“It’s one of the most interesting things that we’re learning from those interviews,” he says. “Areas in which clients are indicating a need for legal service, areas the clients are not currently having addressed by Duane Morris. In many instances, we could be the answer for a client’s needs.

“For instance, we might have a client for which we were largely doing construction law. But the client satisfaction survey might indicate a pressing legal need in another area, possibly an area in which the partner we have serving the client was too busy and really hadn’t inquired with the client about it. That’s how this client survey interview process has been an excellent way for us to assess the needs of our clients on more of a 360-degree basis. It’s really been a win-win situation.”

Flying around to visit each one of your customers might not be practical in every case, but the need to gather feedback in some form and use it to improve your business is constant and something about which you should be vigilant.

Stay accessible

Employees won’t be able to help your business grow if you don’t give them a platform to communicate with your company’s decision-makers. You can have formal methods of interaction, such as monthly or quarterly meetings. But communication in any form is a step toward building and maintaining a culture in which employees feel involved and valued.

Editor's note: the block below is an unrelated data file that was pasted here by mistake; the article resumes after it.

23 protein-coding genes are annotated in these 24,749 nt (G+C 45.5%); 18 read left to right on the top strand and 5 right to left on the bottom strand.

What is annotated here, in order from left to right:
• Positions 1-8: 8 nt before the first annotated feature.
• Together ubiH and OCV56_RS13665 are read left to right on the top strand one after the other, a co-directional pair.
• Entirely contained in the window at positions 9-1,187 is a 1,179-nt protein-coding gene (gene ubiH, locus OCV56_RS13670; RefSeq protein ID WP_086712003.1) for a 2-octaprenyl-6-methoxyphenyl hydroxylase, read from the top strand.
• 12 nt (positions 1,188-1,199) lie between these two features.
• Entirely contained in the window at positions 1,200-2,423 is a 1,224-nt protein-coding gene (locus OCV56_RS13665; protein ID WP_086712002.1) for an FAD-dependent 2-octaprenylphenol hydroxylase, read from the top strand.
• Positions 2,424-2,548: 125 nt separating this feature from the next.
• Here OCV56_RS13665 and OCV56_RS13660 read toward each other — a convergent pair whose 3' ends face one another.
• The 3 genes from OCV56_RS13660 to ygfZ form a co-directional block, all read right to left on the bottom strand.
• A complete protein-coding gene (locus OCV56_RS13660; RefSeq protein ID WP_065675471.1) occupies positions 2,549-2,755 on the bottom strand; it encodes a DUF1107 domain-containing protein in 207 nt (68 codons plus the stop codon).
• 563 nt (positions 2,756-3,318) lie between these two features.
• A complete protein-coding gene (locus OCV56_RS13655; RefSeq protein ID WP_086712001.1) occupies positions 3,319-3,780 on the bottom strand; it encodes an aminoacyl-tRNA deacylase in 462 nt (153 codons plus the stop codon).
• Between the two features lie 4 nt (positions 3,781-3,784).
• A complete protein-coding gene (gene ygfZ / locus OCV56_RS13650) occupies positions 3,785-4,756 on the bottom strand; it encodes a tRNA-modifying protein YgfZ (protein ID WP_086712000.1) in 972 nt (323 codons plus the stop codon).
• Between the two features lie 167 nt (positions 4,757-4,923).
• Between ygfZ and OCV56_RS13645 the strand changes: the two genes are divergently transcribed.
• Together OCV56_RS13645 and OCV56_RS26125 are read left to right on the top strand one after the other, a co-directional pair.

At Duane Morris, Soroko likes to walk the halls whenever possible — but when walking the halls doesn’t cover enough distance, he relies on technology to bridge the distance. Many CEOs dislike the absence of personal engagement when communicating by e-mail. Soroko says that while e-mail can’t sustain a communication strategy alone, its ability to reach many people in a short period of time and its ability to allow people to reach you just as fast shouldn’t be overlooked. E-mail can’t substitute for in-person communication, but it can fill the space until you are available to meet in person.

“I am a walk-the-halls kind of person, but in a law firm that has almost 700 lawyers, 200 of which are in Philadelphia, you have to walk the halls in a cyber method,” Soroko says. “I send a lot of notes to people. I use e-mail a lot. When I read about a partner in our San Diego office having published a very timely client alert, I’ll stick it in my briefcase, read it, give the person an attaboy or attagirl and add some comments.

“In the aggregate, it has had a very positive effect in two ways: I get a good sense of what our partners are doing, and they get a good sense that I’m following it all.”

But electronic communication only works as a supplement to communicating in person. Soroko visits all of the Duane Morris offices on a rolling basis. As with the in-person client interviews, it’s a time commitment, but if you want to make yourself into a good communicator, it’s time you have to mark on your calendar.

“It’s simply about prioritizing,” he says. “Communicating is at the top of my list. It might mean that you sacrifice some time or attention for other functions, but you have to make up your mind that your people are important enough that you are willing to do that.